Business hit a plateau? Compare loans for stagnant businesses

Business borrowing guide stage 5: Loans for stagnant businesses

Has your business plateaued? Find out how you can finance your way back to growth.

With the market centering on innovation and entrepreneurship, it can be easy to be lulled into a false sense of security that continued business growth is inevitable. However, businesses of all sizes can go through stages where profits level out, and you may need financing to kick your business back into gear. This is the guide to read if your business is in that stagnant stage.

OnDeck Small Business Loans

OnDeck Small Business Loans

Among the largest online business lenders offering term loans and lines of credit at competitive fixed rates.

  • Minimum Amount: $5,000
  • Maximum Amount: $500,000
  • Loan Term: 3 to 36 months
  • Simple online application process with fast decisions
  • Dedicated loan specialists and loyalty benefits
  • Must have been in business for at least one year with annual revenue of $100,000+
  • Must have a personal credit score of 500+

    When is a business considered stagnant?

    This is essentially when business growth plateaus. This may be due to an ongoing reduction in profit, to revenue slipping at a time of year when it should be increasing, or it becoming necessary to cut back in areas, such as marketing, which the business has not had a problem covering in the past.

    Common expenses stagnant businesses may need financing for

    Stagnant businesses can be in any industry and can be of any size, making their funding needs varied:

    • Marketing. Due to decreased or plateaued profits, you may have cut back on your marketing budget. This is not the time to be cutting back, but it’s sometimes a necessity. You may be looking for funding to be able to pay for this and generate new revenue for the business.
    • Human resources. There are several reasons a business may become stagnant, but this position may lead to failings in human resources, which impact the customer. By investing in your staff for customer service or product development, or hiring additional staff to assist with growth, you may be able to help your business expand.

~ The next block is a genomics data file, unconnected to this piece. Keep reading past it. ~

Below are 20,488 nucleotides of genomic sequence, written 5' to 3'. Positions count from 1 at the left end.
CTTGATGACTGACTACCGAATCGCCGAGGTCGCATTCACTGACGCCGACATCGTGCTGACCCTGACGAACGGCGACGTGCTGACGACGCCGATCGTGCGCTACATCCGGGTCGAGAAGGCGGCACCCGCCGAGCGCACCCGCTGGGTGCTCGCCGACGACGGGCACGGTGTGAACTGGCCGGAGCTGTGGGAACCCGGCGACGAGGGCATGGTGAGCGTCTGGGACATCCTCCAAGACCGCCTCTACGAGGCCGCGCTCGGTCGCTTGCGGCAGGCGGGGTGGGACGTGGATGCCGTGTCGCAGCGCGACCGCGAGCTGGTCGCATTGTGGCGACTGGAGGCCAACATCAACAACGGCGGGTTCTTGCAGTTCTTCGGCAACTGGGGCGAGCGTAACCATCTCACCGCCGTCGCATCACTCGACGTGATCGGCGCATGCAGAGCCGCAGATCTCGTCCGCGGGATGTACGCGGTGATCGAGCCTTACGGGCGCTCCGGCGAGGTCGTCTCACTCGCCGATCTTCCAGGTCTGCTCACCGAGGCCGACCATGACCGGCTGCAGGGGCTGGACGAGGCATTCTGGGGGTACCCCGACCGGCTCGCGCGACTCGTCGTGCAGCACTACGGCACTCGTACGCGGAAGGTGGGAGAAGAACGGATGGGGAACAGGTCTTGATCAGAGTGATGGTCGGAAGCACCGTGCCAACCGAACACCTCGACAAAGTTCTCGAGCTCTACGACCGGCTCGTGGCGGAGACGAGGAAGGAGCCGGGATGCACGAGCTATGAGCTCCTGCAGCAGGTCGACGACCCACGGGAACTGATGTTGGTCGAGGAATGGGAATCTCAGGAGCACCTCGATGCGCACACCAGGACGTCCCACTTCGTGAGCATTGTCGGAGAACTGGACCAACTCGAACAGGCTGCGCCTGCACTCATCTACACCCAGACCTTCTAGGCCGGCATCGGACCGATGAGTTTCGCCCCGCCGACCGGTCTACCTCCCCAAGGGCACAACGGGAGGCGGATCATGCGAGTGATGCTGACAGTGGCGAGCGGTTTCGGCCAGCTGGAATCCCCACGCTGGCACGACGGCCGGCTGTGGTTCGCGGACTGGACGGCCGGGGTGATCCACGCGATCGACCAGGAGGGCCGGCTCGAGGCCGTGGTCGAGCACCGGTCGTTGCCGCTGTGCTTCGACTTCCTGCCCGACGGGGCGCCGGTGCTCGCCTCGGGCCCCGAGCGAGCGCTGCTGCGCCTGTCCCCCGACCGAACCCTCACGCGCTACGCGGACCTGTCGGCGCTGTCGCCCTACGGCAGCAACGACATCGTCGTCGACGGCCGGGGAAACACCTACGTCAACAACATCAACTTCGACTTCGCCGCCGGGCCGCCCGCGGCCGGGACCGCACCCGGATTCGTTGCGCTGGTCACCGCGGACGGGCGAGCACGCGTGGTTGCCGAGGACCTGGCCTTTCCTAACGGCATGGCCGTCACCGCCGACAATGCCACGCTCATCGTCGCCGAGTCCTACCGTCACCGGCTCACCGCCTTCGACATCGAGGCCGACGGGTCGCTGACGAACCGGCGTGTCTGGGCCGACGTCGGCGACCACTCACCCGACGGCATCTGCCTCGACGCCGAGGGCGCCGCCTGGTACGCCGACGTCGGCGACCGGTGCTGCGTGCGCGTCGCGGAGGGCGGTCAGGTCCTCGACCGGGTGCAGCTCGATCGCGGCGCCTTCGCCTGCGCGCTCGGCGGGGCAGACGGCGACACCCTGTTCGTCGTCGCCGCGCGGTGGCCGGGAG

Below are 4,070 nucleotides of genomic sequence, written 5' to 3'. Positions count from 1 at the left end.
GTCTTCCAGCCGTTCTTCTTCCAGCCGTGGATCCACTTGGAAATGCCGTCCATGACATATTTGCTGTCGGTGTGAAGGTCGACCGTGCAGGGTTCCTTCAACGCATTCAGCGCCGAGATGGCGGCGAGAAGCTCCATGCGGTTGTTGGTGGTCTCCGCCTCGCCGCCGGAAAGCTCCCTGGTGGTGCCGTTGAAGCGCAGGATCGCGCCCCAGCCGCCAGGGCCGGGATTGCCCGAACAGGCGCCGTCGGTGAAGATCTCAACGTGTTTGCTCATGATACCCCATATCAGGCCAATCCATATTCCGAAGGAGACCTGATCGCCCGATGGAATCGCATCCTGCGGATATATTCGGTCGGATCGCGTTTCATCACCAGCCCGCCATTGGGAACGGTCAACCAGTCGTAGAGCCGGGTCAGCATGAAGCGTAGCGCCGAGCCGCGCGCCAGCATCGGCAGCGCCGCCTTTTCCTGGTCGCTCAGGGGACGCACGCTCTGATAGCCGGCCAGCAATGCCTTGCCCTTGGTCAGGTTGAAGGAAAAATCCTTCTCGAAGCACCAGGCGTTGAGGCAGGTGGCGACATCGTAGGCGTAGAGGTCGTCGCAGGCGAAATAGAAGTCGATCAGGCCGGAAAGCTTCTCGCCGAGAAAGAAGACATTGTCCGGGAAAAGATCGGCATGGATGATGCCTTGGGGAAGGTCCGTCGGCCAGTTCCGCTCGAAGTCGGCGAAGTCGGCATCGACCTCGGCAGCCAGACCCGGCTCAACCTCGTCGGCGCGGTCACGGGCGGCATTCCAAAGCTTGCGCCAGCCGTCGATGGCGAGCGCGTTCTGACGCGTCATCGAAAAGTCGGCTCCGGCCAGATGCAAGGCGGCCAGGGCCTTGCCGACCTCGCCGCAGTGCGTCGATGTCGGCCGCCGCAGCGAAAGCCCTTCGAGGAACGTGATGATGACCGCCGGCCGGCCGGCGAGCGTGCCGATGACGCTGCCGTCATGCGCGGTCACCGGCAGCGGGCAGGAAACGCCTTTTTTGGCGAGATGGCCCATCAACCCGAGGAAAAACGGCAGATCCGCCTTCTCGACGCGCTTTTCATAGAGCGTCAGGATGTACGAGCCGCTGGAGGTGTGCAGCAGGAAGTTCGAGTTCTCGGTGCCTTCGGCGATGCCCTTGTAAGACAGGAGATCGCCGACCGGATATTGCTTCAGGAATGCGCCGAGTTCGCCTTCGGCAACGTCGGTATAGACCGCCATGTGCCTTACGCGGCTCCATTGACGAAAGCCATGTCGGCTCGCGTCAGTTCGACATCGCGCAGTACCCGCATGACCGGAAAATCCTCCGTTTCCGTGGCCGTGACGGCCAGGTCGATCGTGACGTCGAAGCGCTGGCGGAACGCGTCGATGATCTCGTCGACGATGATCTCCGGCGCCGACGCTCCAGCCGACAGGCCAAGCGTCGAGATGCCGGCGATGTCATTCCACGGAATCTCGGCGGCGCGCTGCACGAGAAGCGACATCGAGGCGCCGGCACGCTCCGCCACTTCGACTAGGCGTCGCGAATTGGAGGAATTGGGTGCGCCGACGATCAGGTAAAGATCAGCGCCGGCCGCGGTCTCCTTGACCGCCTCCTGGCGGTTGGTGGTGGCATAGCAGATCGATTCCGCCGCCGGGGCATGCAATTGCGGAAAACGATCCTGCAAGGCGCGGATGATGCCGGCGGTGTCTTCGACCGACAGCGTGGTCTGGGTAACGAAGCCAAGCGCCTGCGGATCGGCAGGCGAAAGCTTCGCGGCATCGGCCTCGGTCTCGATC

• Product or service redesign. Some businesses have a successful product or service at first, but they fall into stagnation due to lack of development or innovation. By seeking finance to expand your product line, re-innovate it or even just do market research, you can assist your business.
    • Hire outside help. It can be difficult to diagnose business issues if you’re entrenched in the business’s practices, which can make hiring outside expertise a good investment. You may opt for organizational experts, designers for marketing or website help or a PR agency that can drum up some interest in your business.

    What are the best types of financing for these needs?

    Loan typeLoan amountHow it worksWhat to consider
    Line of credit$10,000–$1,000,000Repay only what you use of the credit line, plus fees and interest
    • Flexible and based on your funding needs
    • Generous loan terms (usually up to 25 years)
    Term loan$5,000–$5,000,000Make regular repayments over a set term, calculated at a fixed or variable rate
    • You must know how much you need to borrow
    • May be difficult to increase your loan amount if needed
    Invoice financing or factoringUp to 80% of the invoice amountPay fees to get an immediate advance on your outstanding invoices
    • Improve cash flow by bringing invoice payments forward
    • If you become reliant on timely invoice payments, you may need to keep using the finance

    Useful guides for stagnant businesses

    Compare lenders who could help you put your business back into growth phase

    Rates last updated February 21st, 2018
    Name Product Product Description Min Loan Amount Maximum Loan Amount Requirements
    LendingTree Business Loans
    Compare multiple business financing options in one place including: small business loans, lines of credit, SBA loans, equipment financing and more.
    Varies by lender and type of financing
    Varies by lender and type of financing
    Varies by lender, but you many require good personal credit, a minimum business age and minimum annual revenue.
    OnDeck Small Business Loans
    A leading online business lender offering flexible financing at competitive fixed rates.
    $5,000
    $500,000
    Must have been in business for at least one year with annual revenue of $100K+. Must have a personal credit score of 500+.
    LendingClub Business Loans